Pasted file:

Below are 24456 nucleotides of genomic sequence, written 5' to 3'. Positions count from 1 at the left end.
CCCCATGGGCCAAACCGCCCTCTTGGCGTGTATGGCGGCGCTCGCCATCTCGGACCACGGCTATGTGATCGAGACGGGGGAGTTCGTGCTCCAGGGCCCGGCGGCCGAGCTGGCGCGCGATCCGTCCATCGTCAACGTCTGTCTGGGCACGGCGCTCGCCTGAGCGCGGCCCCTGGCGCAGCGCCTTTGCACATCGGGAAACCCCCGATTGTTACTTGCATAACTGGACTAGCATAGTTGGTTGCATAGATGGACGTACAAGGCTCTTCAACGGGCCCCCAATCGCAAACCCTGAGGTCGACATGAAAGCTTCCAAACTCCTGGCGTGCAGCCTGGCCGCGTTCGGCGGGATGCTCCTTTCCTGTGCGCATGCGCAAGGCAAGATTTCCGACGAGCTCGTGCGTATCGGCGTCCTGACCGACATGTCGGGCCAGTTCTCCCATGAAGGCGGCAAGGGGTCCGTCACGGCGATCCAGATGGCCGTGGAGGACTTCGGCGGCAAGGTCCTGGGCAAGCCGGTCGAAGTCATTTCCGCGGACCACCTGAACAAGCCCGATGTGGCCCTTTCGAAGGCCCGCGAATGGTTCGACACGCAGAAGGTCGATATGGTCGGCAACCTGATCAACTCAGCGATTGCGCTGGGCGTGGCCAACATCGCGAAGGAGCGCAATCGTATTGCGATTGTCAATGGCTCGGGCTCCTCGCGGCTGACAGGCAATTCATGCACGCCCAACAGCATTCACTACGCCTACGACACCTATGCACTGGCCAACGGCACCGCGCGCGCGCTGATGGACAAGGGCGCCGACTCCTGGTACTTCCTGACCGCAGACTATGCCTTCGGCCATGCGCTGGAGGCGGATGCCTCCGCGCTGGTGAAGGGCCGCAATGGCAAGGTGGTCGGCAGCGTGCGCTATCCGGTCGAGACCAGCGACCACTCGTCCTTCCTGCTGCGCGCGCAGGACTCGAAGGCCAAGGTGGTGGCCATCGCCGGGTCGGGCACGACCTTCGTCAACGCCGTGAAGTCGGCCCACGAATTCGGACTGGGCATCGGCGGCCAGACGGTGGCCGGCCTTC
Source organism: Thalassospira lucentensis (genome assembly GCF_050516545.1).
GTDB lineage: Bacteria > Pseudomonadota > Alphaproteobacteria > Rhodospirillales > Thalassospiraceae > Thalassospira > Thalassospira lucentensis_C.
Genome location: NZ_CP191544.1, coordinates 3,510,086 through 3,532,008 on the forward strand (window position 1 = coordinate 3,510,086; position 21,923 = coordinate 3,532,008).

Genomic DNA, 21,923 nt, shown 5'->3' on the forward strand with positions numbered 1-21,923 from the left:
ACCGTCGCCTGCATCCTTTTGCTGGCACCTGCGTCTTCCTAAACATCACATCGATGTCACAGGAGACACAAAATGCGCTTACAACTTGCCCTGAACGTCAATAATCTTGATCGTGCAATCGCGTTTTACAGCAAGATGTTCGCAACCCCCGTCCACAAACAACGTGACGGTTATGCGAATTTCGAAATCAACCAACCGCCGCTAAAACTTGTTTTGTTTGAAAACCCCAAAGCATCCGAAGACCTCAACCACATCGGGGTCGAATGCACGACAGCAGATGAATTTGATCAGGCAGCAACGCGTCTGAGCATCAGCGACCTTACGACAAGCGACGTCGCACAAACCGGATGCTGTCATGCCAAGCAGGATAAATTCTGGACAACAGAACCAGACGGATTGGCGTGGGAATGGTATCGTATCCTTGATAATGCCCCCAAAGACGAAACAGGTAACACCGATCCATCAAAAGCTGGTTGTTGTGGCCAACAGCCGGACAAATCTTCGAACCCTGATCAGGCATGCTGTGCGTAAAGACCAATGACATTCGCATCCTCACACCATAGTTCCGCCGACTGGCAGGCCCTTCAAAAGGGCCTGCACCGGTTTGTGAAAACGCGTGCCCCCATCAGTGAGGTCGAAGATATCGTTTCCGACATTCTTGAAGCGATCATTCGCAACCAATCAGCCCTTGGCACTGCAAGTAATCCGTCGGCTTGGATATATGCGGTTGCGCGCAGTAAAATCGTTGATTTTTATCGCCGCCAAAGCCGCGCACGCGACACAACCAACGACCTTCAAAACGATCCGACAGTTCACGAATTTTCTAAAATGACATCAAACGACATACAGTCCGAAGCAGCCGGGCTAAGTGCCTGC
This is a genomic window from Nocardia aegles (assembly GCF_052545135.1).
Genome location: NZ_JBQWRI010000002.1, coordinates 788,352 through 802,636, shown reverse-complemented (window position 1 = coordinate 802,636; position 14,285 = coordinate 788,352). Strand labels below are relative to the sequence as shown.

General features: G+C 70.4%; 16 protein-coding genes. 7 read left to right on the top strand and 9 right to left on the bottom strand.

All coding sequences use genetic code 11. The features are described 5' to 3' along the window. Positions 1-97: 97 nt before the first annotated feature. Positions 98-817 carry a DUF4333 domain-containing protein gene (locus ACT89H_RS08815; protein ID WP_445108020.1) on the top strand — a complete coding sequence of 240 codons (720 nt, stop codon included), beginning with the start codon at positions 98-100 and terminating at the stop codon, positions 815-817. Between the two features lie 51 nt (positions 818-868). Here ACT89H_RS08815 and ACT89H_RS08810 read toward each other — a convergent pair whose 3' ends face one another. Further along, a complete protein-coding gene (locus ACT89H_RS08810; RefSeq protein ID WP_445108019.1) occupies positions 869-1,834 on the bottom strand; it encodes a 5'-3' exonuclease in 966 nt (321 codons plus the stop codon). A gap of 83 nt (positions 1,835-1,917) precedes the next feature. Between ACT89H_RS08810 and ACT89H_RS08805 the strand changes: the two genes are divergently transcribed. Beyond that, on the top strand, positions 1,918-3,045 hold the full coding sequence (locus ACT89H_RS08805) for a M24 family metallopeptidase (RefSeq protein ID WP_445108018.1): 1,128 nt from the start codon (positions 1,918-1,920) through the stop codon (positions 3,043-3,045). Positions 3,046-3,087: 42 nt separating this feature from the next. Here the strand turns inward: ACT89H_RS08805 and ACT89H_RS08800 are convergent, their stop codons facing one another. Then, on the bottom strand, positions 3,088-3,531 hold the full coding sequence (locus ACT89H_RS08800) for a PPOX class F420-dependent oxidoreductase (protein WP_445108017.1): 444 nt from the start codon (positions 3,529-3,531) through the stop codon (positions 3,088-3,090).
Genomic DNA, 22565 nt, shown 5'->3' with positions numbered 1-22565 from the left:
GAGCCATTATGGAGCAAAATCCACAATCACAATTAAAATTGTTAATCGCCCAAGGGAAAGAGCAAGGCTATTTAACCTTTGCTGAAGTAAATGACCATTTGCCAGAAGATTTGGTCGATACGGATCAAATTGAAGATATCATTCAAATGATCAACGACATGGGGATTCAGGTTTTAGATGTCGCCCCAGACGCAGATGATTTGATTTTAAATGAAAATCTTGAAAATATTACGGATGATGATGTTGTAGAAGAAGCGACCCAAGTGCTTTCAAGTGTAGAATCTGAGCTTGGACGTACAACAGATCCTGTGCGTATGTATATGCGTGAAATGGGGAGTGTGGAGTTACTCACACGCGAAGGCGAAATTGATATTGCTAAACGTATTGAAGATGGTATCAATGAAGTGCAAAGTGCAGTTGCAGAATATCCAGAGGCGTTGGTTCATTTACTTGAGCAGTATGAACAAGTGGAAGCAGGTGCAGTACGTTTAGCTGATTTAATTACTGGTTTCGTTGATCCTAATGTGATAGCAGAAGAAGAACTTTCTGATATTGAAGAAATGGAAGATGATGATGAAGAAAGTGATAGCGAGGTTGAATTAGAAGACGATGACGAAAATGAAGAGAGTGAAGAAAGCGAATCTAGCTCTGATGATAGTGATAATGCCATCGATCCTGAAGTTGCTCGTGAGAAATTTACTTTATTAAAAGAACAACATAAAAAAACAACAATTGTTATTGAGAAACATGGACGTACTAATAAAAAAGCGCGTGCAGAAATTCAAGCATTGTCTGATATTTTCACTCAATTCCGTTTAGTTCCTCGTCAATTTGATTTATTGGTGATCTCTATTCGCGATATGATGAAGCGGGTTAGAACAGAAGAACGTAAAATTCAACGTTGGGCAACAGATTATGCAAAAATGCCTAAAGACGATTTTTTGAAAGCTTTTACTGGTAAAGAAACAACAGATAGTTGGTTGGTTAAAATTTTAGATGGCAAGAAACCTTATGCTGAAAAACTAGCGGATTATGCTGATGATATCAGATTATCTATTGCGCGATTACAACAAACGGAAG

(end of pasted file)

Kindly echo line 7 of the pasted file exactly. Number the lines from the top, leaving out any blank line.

ACCGTCGCCTGCATCCTTTTGCTGGCACCTGCGTCTTCCTAAACATCACATCGATGTCACAGGAGACACAAAATGCGCTTACAACTTGCCCTGAACGTCAATAATCTTGATCGTGCAATCGCGTTTTACAGCAAGATGTTCGCAACCCCCGTCCACAAACAACGTGACGGTTATGCGAATTTCGAAATCAACCAACCGCCGCTAAAACTTGTTTTGTTTGAAAACCCCAAAGCATCCGAAGACCTCAACCACATCGGGGTCGAATGCACGACAGCAGATGAATTTGATCAGGCAGCAACGCGTCTGAGCATCAGCGACCTTACGACAAGCGACGTCGCACAAACCGGATGCTGTCATGCCAAGCAGGATAAATTCTGGACAACAGAACCAGACGGATTGGCGTGGGAATGGTATCGTATCCTTGATAATGCCCCCAAAGACGAAACAGGTAACACCGATCCATCAAAAGCTGGTTGTTGTGGCCAACAGCCGGACAAATCTTCGAACCCTGATCAGGCATGCTGTGCGTAAAGACCAATGACATTCGCATCCTCACACCATAGTTCCGCCGACTGGCAGGCCCTTCAAAAGGGCCTGCACCGGTTTGTGAAAACGCGTGCCCCCATCAGTGAGGTCGAAGATATCGTTTCCGACATTCTTGAAGCGATCATTCGCAACCAATCAGCCCTTGGCACTGCAAGTAATCCGTCGGCTTGGATATATGCGGTTGCGCGCAGTAAAATCGTTGATTTTTATCGCCGCCAAAGCCGCGCACGCGACACAACCAACGACCTTCAAAACGATCCGACAGTTCACGAATTTTCTAAAATGACATCAAACGACATACAGTCCGAAGCAGCCGGGCTAAGTGCCTGC